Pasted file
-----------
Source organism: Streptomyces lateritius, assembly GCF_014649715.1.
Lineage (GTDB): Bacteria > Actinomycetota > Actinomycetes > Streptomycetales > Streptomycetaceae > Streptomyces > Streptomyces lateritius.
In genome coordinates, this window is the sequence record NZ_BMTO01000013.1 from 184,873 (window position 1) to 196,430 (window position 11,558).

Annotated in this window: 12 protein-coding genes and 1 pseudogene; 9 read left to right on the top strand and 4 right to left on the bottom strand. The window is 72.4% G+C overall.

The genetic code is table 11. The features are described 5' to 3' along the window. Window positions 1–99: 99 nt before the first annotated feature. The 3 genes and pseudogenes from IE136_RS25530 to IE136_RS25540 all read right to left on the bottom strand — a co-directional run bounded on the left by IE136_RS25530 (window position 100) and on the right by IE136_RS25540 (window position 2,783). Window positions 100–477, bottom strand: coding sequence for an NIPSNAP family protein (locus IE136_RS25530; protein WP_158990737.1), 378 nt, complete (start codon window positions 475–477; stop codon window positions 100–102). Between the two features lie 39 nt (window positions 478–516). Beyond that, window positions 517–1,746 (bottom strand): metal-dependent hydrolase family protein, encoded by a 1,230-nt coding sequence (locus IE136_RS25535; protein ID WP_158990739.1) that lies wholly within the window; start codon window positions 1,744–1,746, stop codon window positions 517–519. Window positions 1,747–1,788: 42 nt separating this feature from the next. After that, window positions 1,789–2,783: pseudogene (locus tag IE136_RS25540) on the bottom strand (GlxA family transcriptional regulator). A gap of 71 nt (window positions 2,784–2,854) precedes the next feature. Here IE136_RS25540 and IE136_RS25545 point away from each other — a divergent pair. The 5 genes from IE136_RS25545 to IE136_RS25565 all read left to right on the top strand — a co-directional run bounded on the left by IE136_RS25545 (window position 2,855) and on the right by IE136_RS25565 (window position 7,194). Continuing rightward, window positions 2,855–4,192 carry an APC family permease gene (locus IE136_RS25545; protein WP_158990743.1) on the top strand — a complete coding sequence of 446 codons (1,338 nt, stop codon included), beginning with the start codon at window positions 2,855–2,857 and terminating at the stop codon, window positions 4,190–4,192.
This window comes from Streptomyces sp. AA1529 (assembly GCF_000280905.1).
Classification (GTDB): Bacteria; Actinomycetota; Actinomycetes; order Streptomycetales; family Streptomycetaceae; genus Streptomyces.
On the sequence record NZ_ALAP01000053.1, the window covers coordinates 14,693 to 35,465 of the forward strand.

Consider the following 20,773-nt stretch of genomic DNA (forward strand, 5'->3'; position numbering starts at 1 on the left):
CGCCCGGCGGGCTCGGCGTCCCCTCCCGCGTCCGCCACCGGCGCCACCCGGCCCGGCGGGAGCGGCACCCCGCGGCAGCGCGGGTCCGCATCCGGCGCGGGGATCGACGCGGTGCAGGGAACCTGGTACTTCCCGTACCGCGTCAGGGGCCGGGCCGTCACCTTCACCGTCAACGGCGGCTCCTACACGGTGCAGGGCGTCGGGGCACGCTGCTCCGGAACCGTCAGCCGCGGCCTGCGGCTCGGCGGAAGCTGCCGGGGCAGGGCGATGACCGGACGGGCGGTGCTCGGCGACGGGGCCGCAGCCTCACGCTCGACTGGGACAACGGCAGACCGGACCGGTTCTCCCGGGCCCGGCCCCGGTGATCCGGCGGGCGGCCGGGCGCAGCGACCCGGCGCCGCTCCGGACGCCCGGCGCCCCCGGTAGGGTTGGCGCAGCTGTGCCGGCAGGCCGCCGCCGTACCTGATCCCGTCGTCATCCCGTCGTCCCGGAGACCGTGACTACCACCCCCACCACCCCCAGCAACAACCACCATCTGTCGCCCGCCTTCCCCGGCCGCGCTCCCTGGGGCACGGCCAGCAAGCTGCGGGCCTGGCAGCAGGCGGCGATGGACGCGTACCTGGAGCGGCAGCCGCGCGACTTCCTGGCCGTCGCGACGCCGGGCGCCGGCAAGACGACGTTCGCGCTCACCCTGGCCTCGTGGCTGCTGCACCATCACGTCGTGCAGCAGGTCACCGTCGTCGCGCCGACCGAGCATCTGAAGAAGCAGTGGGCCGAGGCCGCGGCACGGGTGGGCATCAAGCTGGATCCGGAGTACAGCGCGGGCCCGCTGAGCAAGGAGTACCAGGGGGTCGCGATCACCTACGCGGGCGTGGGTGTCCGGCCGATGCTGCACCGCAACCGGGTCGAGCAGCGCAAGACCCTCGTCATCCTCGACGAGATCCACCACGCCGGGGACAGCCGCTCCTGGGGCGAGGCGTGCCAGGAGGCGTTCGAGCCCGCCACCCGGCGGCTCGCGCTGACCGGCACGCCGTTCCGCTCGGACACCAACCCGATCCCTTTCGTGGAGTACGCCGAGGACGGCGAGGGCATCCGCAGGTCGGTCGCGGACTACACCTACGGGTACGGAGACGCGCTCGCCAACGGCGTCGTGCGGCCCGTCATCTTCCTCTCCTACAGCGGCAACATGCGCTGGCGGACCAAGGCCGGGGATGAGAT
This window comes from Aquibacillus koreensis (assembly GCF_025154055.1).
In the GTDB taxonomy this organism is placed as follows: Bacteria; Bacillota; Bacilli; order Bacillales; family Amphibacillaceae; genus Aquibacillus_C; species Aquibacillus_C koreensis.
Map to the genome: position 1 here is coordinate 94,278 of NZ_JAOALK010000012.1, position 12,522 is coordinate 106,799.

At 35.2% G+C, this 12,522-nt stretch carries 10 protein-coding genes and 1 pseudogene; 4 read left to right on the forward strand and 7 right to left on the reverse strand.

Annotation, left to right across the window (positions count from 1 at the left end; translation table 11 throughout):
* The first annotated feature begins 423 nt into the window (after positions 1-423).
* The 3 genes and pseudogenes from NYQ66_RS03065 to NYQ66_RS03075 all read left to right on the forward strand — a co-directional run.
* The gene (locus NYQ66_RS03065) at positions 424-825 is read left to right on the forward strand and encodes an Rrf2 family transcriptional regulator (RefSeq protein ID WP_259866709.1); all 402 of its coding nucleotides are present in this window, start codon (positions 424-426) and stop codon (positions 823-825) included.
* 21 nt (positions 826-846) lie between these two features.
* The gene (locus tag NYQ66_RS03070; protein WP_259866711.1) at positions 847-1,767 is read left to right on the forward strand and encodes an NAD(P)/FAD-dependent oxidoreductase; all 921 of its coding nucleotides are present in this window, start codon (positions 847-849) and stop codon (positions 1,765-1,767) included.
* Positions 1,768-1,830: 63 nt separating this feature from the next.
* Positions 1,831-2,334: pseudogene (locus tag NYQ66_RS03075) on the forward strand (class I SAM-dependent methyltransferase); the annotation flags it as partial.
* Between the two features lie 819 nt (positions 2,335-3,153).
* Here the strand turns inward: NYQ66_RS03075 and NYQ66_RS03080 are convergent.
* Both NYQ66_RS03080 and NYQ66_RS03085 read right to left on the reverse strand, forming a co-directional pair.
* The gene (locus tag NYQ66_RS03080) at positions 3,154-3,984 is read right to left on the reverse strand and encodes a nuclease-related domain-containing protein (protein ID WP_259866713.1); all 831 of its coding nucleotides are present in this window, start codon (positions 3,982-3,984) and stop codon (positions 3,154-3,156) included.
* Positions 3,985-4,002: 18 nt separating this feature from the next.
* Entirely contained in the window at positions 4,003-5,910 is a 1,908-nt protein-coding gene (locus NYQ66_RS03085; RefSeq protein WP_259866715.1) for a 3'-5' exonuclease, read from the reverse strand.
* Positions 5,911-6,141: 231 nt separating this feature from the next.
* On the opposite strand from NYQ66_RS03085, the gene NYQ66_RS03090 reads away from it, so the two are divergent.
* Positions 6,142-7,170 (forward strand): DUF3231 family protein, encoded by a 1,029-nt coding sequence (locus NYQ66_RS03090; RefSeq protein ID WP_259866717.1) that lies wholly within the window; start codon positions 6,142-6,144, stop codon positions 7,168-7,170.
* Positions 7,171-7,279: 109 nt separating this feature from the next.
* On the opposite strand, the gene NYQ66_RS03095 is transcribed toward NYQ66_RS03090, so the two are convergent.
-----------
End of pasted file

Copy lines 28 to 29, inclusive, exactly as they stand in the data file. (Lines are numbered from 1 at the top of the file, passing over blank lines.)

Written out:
* Entirely contained in the window at positions 4,003-5,910 is a 1,908-nt protein-coding gene (locus NYQ66_RS03085; RefSeq protein WP_259866715.1) for a 3'-5' exonuclease, read from the reverse strand.
* Positions 5,911-6,141: 231 nt separating this feature from the next.